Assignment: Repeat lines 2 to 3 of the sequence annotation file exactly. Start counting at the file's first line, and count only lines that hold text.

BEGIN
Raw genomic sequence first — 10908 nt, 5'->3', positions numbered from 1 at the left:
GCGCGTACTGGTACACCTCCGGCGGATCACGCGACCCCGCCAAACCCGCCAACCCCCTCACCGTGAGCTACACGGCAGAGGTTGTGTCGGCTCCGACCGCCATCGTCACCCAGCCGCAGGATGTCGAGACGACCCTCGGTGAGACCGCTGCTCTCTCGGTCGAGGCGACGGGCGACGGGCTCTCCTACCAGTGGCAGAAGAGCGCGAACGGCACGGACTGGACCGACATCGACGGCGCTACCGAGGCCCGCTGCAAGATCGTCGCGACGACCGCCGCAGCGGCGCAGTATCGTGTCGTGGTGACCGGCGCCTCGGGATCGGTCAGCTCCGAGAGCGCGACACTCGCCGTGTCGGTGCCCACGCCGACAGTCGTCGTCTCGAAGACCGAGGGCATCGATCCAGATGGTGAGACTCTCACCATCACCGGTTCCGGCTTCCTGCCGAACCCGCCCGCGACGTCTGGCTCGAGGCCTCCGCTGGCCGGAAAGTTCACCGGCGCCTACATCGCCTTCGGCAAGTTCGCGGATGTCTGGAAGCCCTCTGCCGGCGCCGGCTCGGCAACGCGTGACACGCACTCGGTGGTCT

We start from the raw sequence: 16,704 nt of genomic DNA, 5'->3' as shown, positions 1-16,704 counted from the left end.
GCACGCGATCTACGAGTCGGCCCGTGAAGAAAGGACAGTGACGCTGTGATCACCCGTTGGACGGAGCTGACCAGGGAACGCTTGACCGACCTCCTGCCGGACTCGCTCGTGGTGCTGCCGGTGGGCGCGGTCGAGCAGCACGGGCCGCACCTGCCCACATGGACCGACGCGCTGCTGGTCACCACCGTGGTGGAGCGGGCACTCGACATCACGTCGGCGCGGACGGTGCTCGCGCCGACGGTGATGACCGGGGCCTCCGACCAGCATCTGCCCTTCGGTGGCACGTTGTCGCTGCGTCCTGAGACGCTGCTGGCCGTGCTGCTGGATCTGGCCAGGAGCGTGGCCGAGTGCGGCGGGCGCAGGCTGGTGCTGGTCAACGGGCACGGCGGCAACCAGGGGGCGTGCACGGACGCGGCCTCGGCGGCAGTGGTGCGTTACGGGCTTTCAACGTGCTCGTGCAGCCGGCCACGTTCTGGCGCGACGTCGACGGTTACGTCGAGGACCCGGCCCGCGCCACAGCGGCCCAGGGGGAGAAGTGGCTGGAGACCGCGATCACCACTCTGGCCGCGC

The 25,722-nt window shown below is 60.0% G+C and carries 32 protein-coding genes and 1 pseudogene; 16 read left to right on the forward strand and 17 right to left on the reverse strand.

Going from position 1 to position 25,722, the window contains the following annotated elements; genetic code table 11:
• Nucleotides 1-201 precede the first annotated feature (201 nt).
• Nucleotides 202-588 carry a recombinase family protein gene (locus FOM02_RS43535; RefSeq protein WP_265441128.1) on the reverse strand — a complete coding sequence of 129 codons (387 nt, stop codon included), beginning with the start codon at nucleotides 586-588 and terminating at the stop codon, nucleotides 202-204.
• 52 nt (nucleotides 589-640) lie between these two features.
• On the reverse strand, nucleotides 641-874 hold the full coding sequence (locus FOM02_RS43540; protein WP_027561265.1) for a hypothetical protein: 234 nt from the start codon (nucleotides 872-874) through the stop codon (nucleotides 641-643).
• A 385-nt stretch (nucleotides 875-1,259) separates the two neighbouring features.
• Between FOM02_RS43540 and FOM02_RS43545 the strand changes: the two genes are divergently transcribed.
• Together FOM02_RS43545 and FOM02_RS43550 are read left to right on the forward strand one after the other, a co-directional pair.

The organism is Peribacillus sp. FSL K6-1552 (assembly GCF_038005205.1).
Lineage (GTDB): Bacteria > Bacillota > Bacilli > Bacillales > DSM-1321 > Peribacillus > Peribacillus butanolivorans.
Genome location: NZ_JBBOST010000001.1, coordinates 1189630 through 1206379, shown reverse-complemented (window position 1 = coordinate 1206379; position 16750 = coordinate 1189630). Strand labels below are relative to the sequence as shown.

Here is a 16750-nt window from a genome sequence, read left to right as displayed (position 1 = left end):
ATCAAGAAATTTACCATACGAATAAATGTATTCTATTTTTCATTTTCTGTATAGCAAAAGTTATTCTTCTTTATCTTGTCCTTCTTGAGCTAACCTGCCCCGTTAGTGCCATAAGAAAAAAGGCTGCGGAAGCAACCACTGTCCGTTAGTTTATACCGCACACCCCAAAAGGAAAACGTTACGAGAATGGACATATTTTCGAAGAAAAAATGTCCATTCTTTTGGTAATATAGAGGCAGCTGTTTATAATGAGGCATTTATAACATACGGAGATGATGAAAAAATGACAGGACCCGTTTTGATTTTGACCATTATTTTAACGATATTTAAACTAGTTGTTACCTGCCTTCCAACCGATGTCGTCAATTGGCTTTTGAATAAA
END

GCGCGTACTGGTACACCTCCGGCGGATCACGCGACCCCGCCAAACCCGCCAACCCCCTCACCGTGAGCTACACGGCAGAGGTTGTGTCGGCTCCGACCGCCATCGTCACCCAGCCGCAGGATGTCGAGACGACCCTCGGTGAGACCGCTGCTCTCTCGGTCGAGGCGACGGGCGACGGGCTCTCCTACCAGTGGCAGAAGAGCGCGAACGGCACGGACTGGACCGACATCGACGGCGCTACCGAGGCCCGCTGCAAGATCGTCGCGACGACCGCCGCAGCGGCGCAGTATCGTGTCGTGGTGACCGGCGCCTCGGGATCGGTCAGCTCCGAGAGCGCGACACTCGCCGTGTCGGTGCCCACGCCGACAGTCGTCGTCTCGAAGACCGAGGGCATCGATCCAGATGGTGAGACTCTCACCATCACCGGTTCCGGCTTCCTGCCGAACCCGCCCGCGACGTCTGGCTCGAGGCCTCCGCTGGCCGGAAAGTTCACCGGCGCCTACATCGCCTTCGGCAAGTTCGCGGATGTCTGGAAGCCCTCTGCCGGCGCCGGCTCGGCAACGCGTGACACGCACTCGGTGGTCT

We start from the raw sequence: 16,704 nt of genomic DNA, 5'->3' as shown, positions 1-16,704 counted from the left end.